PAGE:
Manjioca: Uma Brasilian Feminista…

“I have come to believe over and over again that what is most important to me must be spoken, made verbal and shared, even at the risk of having it bruised or misunderstood.” ~Audre Lorde~

Iemanja September 13, 2008

Filed under: cultura indigena/indigenous culture — manjioca @ 4:31 pm

Iemanja was a riverine Orixa in Africa, but became associated with the Sea after the “Middle Passage” (a euphamism for the terror of the slave trade).  She is the Orixa of the phototropic ocean (as opposed to Olokun, who is the Lord of the Deep).  She is also the ultimate mother figure and the “national” Orixa of Brazil.

According to the legends, Iemanja is the mother of most of the Orixa (Aganju and Exu being two of the exceptions).  Her best known son is Xango, The King, and there are many stories about how the children came to be, and Xango’s relationship with his father, Aganju (The Old King).

Iemanja loves children.  All children.  It doesn’t much matter to her who their parents are.  She will be a mother to them.  As Oxala is considered everyone’s “father” because he created humans, Iemanja is considered everyone’s “mother” because she is the essence of motherhood.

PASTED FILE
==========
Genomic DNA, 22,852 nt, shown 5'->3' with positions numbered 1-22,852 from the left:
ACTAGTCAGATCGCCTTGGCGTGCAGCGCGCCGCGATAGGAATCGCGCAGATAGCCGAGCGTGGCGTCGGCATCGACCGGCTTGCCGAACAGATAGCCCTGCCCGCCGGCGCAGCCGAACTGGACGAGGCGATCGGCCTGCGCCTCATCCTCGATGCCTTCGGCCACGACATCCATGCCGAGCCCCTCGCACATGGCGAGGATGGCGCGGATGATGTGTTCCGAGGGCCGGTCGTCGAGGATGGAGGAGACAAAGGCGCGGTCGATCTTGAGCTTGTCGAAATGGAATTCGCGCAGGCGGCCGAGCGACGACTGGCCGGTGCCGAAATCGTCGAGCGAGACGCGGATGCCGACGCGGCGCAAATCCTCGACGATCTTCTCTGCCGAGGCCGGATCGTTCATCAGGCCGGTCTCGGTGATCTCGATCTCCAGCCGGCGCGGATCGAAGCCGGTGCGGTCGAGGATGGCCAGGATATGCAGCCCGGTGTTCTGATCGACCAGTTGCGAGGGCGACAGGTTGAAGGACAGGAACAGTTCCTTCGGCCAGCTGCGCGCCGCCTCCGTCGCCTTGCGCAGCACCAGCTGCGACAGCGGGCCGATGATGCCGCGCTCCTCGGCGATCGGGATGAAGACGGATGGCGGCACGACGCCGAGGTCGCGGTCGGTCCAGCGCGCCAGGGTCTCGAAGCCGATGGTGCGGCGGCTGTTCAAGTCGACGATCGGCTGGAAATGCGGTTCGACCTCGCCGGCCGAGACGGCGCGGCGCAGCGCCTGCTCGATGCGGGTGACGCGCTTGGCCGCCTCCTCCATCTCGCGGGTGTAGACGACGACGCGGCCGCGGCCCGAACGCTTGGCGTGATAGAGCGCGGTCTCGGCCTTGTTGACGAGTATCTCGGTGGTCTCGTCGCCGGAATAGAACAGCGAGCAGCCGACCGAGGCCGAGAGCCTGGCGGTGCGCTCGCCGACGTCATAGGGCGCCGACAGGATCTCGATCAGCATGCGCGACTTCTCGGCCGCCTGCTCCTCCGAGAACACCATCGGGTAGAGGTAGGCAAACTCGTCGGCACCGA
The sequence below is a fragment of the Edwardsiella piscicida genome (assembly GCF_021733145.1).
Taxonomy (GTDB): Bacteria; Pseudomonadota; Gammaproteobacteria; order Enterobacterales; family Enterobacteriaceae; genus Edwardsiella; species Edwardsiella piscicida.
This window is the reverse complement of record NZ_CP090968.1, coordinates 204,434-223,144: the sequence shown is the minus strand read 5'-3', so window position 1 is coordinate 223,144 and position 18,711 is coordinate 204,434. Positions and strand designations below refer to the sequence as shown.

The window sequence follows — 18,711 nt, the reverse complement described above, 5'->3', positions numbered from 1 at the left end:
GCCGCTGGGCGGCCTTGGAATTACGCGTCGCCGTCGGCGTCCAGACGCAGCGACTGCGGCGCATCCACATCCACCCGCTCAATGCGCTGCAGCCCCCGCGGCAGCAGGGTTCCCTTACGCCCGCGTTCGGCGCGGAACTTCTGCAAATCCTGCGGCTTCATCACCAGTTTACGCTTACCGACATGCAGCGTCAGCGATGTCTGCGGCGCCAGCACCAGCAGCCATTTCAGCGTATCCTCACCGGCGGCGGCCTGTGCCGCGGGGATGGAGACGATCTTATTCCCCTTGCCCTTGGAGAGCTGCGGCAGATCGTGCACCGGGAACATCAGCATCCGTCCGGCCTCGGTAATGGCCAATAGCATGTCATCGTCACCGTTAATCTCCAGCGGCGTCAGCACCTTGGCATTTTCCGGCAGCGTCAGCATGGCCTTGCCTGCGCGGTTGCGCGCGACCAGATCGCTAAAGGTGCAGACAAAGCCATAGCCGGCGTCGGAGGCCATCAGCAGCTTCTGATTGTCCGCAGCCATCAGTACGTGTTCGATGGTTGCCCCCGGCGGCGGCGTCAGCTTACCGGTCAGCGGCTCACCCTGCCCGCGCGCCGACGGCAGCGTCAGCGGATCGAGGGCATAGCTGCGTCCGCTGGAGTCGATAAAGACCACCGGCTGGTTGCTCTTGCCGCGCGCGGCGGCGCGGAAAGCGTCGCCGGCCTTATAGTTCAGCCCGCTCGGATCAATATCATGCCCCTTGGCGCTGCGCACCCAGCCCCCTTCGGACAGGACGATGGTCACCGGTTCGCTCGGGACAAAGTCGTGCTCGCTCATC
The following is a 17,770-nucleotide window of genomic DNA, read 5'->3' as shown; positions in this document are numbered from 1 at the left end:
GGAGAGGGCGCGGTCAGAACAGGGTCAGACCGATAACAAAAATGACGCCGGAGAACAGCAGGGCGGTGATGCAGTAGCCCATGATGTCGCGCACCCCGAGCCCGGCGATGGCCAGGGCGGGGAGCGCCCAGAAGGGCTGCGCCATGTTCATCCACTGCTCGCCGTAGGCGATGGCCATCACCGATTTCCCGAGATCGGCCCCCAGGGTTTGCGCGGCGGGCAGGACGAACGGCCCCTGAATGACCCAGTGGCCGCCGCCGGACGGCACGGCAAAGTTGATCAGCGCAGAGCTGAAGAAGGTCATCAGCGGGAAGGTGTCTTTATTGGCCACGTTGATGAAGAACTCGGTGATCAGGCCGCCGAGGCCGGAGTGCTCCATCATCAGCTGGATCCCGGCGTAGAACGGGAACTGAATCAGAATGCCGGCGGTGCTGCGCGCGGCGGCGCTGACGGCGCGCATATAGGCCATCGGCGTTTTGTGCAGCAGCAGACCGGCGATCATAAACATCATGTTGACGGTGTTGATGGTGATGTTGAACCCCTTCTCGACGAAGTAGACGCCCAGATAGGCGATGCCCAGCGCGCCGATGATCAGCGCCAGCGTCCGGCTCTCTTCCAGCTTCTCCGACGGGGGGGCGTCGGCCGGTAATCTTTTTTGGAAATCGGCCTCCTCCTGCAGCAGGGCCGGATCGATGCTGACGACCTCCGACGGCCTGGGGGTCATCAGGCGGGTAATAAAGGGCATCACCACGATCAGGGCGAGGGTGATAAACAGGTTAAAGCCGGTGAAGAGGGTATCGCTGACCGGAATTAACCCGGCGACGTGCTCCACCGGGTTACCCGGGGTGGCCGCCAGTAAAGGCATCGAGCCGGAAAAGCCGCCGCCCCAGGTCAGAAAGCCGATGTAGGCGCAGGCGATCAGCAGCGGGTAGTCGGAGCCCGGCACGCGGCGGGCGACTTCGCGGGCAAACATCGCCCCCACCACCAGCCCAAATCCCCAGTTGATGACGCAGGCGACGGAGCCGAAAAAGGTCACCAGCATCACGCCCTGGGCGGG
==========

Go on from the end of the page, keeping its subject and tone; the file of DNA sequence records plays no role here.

She carries with her all the serenity of the tropical seas, as well as the power of the Typhoon.  It is very difficult to anger her.  Please don’t.  She is “terrible in her wrath”.


Seven light blue beads alternating with seven white beads, or crystal.

Colors and Day of the Week
Her most common colors are light blue and white, but clear crystal is often used.  We work with her on Saturday.

Iemanja’s Children
Iemanja children love children.  They may not have a large family but they will “mother” everyone.  They are intensely protective of their children but also highly tolerant of their childish pranks.  “Now, Now, dear.  Mustn’t set the cat on fire”.

Of all of the Orixa, Iemanja is the least likely to forgive an offense.  This may be due to her being so difficult to offend.  Her children share this characteristic.

Her children don’t just love the sea, they need it.  It is the source of their regenerative power, it seems.  When rituals are held by the sea, we keep a very close watch on the Iemanja children.  They want to be close to their mother, and may well get in over their heads – literally.

It is said that Iemanja children who maintain their obligations are completely impervious to negative magic.

Watermelon and Coca-Cola.  She is fond of anything relating to the sea, such as shells or seawater.


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